How far back does Japanese samurai history go?
Samurai: A Hereditary Class?
Over the course of Japanese history, the samurai class was more or less accessible to men of extraordinary martial skill based on the political stability of the country and the need for soldiers. During periods of stability such as the Tokugawa Shogunate, the samurai were more involved with the administration of the state than the fighting of battles, and entry into their ranks was nearly impossible. In periods of breakdown like the Warring States period which preceded the Tokugawa, skilled men could become samurai through military service, thus expanding their ranks to meet military needs.
Answer and Explanation:
Japan, having imported many of its earliest governing institutions from China, originally had a Chinese-style conscript military. However, in 792 as the emperor Kanmu was facing down a rebellion, a famine, and a draft-dodging crisis, he devolved responsibility for arming and equipping soldiers down to the provincial level. The roots of the samurai lie in the period following this decision, as local notables hired their own military and security forces in the absence of national protection. These hired soldiers serving in individual retinues were called bushi and would eventually come to be known as samurai. The development of the samurai as a class with a sense of their own identity took place shortly before the establishment of the Kamakura Shogunate, a military government which had supplanted the Emperor as the locus of political power in 1192. The samurai would remain a privileged warrior caste serving the shogun and local lords called daimyo for the next seven hundred years.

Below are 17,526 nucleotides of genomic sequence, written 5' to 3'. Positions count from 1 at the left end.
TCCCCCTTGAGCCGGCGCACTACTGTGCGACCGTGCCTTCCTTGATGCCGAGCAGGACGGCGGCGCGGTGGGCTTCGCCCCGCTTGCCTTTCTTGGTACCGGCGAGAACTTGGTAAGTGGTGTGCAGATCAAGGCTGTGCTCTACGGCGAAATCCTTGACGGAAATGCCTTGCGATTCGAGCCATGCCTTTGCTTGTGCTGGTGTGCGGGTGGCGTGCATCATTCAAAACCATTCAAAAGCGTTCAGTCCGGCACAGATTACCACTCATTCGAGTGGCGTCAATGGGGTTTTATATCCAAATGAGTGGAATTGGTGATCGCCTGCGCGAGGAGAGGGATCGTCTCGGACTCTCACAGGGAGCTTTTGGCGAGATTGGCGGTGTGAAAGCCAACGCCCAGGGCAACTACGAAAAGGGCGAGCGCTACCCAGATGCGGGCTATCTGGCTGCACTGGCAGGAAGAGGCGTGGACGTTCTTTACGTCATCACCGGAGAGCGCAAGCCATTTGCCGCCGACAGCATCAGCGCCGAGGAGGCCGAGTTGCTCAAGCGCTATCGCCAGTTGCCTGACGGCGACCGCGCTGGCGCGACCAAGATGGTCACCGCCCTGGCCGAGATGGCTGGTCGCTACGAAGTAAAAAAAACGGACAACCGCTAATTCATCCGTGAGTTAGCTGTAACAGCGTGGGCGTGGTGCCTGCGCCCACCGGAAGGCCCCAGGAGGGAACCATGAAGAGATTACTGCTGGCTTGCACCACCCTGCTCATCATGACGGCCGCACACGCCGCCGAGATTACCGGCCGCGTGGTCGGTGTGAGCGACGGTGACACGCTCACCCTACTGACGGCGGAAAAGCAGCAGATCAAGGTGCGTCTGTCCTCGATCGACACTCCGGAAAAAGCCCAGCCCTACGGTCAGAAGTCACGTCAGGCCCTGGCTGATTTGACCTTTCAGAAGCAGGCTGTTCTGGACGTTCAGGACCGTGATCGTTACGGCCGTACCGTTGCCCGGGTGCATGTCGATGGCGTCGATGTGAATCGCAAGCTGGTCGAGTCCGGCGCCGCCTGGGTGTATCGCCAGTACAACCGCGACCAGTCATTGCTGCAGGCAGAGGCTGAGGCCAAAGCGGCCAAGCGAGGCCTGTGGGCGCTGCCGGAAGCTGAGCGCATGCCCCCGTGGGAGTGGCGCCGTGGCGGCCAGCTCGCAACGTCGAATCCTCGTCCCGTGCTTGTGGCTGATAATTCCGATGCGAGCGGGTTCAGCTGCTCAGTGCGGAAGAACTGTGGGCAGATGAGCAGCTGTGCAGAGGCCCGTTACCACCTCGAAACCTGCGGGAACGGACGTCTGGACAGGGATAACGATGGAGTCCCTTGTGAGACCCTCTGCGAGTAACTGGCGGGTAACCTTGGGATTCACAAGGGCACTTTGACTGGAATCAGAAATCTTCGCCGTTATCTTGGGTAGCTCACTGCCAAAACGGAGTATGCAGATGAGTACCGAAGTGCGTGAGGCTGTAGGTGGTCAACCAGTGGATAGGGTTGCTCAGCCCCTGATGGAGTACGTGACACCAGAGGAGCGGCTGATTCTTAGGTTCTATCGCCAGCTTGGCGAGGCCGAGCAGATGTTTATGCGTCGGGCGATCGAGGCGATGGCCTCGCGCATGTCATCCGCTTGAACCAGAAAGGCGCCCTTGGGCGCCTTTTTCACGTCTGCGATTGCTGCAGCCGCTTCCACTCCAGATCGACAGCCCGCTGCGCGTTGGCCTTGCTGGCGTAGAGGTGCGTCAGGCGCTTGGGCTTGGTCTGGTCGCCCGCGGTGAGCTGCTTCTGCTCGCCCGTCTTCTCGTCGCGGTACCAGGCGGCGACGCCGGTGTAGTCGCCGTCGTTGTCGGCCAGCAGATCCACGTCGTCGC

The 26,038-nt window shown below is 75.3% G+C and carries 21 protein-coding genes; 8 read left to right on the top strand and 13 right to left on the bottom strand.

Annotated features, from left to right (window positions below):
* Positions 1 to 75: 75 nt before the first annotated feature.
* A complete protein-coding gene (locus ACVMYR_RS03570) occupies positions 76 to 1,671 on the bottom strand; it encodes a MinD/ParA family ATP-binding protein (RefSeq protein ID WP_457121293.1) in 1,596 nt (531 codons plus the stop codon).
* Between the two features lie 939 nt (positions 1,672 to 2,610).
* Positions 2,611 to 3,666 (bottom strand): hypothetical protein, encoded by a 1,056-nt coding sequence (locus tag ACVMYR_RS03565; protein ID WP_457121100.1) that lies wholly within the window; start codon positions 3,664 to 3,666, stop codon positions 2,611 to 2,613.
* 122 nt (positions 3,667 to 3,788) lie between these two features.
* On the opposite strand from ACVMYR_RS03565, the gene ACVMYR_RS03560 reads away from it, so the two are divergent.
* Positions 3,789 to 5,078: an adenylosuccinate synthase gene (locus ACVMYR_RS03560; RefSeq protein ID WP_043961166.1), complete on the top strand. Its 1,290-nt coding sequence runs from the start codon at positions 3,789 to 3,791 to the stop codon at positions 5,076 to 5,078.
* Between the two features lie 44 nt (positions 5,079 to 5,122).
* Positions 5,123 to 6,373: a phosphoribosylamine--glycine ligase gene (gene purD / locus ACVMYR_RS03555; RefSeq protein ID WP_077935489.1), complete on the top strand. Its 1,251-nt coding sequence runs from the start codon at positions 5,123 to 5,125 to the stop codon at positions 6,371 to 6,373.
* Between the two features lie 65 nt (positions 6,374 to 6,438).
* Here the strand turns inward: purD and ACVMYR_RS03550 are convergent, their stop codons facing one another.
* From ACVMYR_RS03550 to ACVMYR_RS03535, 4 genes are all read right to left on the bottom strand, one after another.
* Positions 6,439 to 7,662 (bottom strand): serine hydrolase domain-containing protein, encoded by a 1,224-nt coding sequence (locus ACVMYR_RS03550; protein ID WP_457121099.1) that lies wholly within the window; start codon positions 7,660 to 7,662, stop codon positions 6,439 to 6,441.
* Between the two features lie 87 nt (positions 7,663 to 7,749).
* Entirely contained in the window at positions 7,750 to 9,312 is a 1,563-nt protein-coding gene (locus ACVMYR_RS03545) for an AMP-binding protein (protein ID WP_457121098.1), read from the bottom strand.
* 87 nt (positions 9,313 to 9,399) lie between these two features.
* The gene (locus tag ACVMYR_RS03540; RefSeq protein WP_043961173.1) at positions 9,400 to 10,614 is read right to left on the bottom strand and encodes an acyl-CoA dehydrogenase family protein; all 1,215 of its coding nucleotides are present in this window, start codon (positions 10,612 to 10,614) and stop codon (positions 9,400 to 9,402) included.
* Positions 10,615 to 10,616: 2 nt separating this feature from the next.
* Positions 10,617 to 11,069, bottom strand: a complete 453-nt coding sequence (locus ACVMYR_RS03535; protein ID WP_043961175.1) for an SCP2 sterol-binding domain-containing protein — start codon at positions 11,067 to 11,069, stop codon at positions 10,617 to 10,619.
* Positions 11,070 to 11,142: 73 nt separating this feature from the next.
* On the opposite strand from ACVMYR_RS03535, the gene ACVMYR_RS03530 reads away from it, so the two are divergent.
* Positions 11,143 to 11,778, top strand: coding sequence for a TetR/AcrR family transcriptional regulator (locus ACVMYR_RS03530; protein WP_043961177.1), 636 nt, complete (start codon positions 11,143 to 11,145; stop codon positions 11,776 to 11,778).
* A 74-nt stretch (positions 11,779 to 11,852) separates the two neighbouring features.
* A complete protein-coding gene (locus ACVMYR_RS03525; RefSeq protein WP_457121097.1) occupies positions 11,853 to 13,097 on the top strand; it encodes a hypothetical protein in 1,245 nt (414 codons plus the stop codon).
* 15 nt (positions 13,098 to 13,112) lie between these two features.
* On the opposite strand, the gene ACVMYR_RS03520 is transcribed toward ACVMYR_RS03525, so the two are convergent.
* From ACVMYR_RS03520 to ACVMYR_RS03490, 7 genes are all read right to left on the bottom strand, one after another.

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fromChapter 13 / Lesson 7
Learn what a samurai is. Explore the rise of the shogun, the history of the samurai, what training samurais underwent, and what the samurai code of Bushido is.